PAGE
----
Predicting the future is rarely an easy task, but even partial indications of what would happen can give you a significant strategic edge. Hence, we are excited to launch the Business Confidence Index which gives you a sneak peak into what the private sector of Bangladesh is thinking—which industries are businesses most optimistic about? Which sectors may face difficulties? How do they feel about the profitability of their own enterprises? Where do they see the opportunity space for Bangladesh and what are the greatest challenges?
To understand these sentiments better we surveyed 102-plus CXOs and members of the leadership team across 20-plus different sectors clubbed into primary, secondary and tertiary. Using harmonised business confidence index we calculated sentiment scores across different industry verticals and an overall confidence score.
The overall business sentiment is “Cautiously Optimistic” with an index of +43 on a scale of -100 to +100. Industry representatives cited increased investment in power generation, green revolution and mechanisation in the agriculture sector, higher disposable income and consumer spending, growing health awareness, and the government's particular interest in the ICT sector as factors contributing to their optimism for Bangladesh as an investment destination.
However, business leaders were cautious due to need for financial sector reform (fault lines have been created by the classified loan conditions), bureaucratic red tapes in commencing and operating businesses, slump in apparel prices, infrastructure issues such as port congestion and problems related to transportation and logistics.
If we are to summarise the sentiments—the future of the economy will hinge on three key themes.
Accelerating the discovery of the 3rd Engine: Our forex reserve is dependent on our two twin engines—remittance and export of RMG industry (making up approximately 80 percent of our total export basket). However, as we move forward we need to figure out our third engine.
If we look at the rankings of verticals according to confidence from all industry stakeholders (question was to rank top two most promising sectors) we will see that ICT/ITES has moved onto the top of the list—with Pharma and Footwear being close competitors. ICT/ITES enjoying strong support from the government (via tax breaks and export incentives) is marked to reach USD 5 billion by 2021 while Pharma, riding on a thriving domestic industry, is eyeing the export market currently at approximately USD 90-plus million growing at a rate of approximately 9 percent per annum, however with FDA approvals (Square and Beximco cleared initially and now seeking limits for specific drugs) and TRIPS extension till 2032, there is high export potentials to Asia, MENA, US and European markets.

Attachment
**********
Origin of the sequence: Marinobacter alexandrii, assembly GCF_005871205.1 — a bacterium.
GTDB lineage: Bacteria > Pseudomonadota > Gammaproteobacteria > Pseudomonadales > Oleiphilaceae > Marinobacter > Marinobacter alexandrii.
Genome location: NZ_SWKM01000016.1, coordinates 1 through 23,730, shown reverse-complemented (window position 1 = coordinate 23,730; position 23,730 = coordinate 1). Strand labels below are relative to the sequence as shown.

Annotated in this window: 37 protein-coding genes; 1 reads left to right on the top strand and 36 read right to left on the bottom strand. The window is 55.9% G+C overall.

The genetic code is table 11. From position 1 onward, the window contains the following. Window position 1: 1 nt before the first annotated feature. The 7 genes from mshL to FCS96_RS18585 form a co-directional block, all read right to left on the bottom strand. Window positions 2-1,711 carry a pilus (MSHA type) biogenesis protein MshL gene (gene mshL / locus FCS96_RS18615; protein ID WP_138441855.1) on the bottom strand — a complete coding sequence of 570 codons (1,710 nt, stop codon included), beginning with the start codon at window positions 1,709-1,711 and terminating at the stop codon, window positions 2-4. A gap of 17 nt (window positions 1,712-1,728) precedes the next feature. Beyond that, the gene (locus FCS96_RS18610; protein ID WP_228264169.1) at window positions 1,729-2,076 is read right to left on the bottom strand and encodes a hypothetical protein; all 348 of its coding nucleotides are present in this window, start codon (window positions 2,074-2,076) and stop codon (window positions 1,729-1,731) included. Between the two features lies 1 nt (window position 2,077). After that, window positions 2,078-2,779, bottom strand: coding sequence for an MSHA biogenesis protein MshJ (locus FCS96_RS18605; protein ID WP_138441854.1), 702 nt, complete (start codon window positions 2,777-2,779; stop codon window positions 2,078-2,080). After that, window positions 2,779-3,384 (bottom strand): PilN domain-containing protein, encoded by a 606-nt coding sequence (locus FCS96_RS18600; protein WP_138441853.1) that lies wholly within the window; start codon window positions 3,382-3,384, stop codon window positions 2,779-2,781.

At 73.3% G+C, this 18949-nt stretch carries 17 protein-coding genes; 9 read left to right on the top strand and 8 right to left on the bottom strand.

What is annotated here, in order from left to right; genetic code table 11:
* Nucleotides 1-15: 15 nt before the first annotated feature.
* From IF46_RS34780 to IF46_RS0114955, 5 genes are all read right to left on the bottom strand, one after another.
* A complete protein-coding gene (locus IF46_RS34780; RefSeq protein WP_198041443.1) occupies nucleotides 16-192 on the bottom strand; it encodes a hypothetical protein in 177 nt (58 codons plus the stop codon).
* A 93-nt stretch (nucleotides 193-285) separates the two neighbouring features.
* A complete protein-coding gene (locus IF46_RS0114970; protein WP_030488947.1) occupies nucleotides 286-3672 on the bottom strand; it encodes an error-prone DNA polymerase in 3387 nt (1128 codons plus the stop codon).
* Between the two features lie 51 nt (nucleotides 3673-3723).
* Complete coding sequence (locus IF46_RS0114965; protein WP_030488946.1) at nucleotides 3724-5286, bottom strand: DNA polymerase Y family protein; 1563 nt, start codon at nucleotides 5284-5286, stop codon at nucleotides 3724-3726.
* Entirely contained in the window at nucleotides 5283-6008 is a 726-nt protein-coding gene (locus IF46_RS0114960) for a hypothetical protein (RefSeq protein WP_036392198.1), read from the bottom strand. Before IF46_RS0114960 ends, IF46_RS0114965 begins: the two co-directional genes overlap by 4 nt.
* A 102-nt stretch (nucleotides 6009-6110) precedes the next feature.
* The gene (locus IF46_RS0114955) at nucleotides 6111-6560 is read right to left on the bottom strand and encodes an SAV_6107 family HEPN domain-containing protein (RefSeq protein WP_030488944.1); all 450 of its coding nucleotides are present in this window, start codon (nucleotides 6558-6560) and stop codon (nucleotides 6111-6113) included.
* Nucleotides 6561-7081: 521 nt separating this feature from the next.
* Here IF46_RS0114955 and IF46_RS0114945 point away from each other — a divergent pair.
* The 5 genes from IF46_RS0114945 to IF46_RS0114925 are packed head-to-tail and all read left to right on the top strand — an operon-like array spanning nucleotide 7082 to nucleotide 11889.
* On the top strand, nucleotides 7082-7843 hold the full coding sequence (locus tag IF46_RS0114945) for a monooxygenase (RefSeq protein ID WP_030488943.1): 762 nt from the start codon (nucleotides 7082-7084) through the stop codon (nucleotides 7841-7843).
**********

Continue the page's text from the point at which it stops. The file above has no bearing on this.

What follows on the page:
Agriculture is the new Tech: Ag-business was on the top six last time, and in the latest confidence survey has moved up to number two. While government budget allocation plays a role, growing demand for processed consumer foods coupled with rise in per capita income, rise of disposable income of cities all around the country (the number of middle income cities to rise to 33 from 10 by 2025) and opportunities to use Ag-tech to boost productivity have pushed optimism. Mechanisation is already playing a critical role and ODA (overseas development assistance) is also focusing on migrating technologies starting from high yielding Ag-inputs to funding private satellite imaging for better crop management. Additionally, innovative financial instruments via agent banking and even impact investments have started finding its way into the sector. Accelerator and incubation programmes, which were once only part of the ICT/Tech industry has started for Ag-SMEs as well with Spark, Unnoty, Open Accelerator being early in the field.
Talent at our Core: While we have grown with 6-plus per cent + GDP over a decade with a growing demographic bulge, the country faces an absence of ready-to-use talent. While ICT/ITES stands at the top of potential sectors—the potential would stay unfulfilled if we cannot develop our talents at the same pace with up-to-date skills. Stronger industry-academia linkage is needed to develop talent pipelines and create industry-complementary expertise. At the same time, the curriculum has to reflect more critical thinking and communication components geared towards setting up small businesses that would accelerate employment creation.
Bangladesh is at a cross-roads waiting to drive into the highway leading to advanced economies. Hence it's imperative we optimize our resources and strategic intent so that we focus on the right verticals and position ourselves as the “heart of Asia”.
Bijon Islam, CEO of LightCastle Partners. He can be reached at firstname.lastname@example.org